Yearly Archives: 2014

A Road Trip and A New Gallery…

01. Still. JPG“Long time a-coming” is the subtitle to this story. I have had the Clyfford Still Museum in Denver on my bucket list for too long a time. There was also my curiosity about the burgeoning art gallery scene in Denver—rumor had it that ‘First Friday‘ art crawls draw upwards to 10,000 people on Santa Fe Dr.  A New York Times article about Denver galleries hosting “events” to increase their exposure and even about one having innovative and popular ‘pot parties with art’ got my attention as well.

The clincher was that my new Subaru car (Subby II) needed a road trip and I needed to practice using its GPS and other electronics—yes folks I have computer robot-like thing in my car and a steep learning curve. So after making a few appointments with targeted galleries David and I set off from our Albuquerque homebase with some of my art and a giddy mood listening to “On the Road Again” trying to learn how to ‘set’ radio stations. Many hours later we arrive at our downtown Denver hotel just a block from the 16th Street Mall.

The next days found us moving around Denver experiencing it’s energy and easy mobility—it is truly a visionary approach in re-invigorating an urban city. Santa Fe Rd did get a lot of our attention as we visited the galleries whose spaces could rival Chelsea, NYC. Friendly enthusiastic directors actively engage with prospectus clients expressing palatable excitement.

02. Michael WarrenMichael Warren Contemporary occupies the same space where the legendary Sandy Carson opened one of the first galleries on that street some years ago when I was on her roster.  It has been reinvigorated by Mike McClung and Warren Campbell and that’s the gallery I ultimately decided to 03. Leis_Insights_23align myself after spending 3 hours with Mike (an artist himself) who effusively loves art and more importantly my art! I’m excited to be represented  by this wonderful gallery in this market of art lovers! Make sure you check out my work at Michael Warren and an upcoming exhibit in the fall.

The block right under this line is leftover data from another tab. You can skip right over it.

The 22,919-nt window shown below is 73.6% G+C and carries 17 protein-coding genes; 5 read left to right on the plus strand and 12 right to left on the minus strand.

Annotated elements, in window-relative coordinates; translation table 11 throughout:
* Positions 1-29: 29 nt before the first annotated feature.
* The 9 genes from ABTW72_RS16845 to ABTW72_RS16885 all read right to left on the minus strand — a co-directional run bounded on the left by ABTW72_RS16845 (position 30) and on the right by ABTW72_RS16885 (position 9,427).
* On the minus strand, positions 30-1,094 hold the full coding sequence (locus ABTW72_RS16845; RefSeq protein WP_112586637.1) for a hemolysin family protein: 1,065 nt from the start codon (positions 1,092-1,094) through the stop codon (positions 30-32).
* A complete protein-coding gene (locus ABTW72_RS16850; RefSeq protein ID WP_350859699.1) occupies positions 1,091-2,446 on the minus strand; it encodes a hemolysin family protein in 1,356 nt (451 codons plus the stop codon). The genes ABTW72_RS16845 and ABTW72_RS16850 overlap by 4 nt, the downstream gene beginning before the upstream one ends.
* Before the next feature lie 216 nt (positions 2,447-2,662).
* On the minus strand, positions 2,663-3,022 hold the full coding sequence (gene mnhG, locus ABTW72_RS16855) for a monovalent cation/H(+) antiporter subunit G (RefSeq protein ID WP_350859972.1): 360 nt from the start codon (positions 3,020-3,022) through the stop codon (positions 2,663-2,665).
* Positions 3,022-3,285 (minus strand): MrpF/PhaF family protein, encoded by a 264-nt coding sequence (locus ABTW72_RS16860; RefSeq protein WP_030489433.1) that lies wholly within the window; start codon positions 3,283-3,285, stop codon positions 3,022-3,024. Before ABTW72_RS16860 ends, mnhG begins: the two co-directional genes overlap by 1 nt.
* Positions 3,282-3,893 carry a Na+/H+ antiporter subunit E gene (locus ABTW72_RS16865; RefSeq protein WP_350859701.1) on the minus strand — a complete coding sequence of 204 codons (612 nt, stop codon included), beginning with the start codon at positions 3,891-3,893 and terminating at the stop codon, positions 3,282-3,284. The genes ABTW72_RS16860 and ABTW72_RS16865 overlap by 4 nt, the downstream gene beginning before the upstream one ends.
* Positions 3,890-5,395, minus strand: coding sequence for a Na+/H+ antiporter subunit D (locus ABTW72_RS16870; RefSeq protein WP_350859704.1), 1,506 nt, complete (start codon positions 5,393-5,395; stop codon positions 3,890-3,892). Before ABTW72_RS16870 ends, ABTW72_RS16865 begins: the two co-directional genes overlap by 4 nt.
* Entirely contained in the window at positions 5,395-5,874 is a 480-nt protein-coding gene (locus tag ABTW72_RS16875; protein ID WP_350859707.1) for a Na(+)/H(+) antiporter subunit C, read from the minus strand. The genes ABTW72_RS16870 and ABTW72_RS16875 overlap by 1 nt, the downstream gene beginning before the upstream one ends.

A couple of distinctive Santa Fe Rd  galleries among others to explore are Space with it’s slick contemporary architecture and Point helmed by 2 wonderful artists. Definitely a happening scene with some great restaurants and boutiques thrown into the mix.

Of course the Clyfford Still Museum was a destination point for us and it didn’t disappoint. What a wonderful educational and awesome facility it is. The exhibit we experienced described and displayed Still’s early work and how it evolved into the masterpieces we know. Seeing some wonderful examples of his mature work—the earlier work and the story of the development of the museum itself were fascinating.

04.Still Mus

05An “abstract art” class that I taught was instructed by my using B&W xerox’ of Still’s work. The  students painted the xerox’ guided by the structure of Still’s work. Doing thisexercise illuminated for them how abstract art is not about plopping paint down randomly but a deliberate and educated craft with a structural basis. Besides using his masterful art to teach I also try to emulate his integrity of developing his art regardless of commercial trends to guide my own studio practice.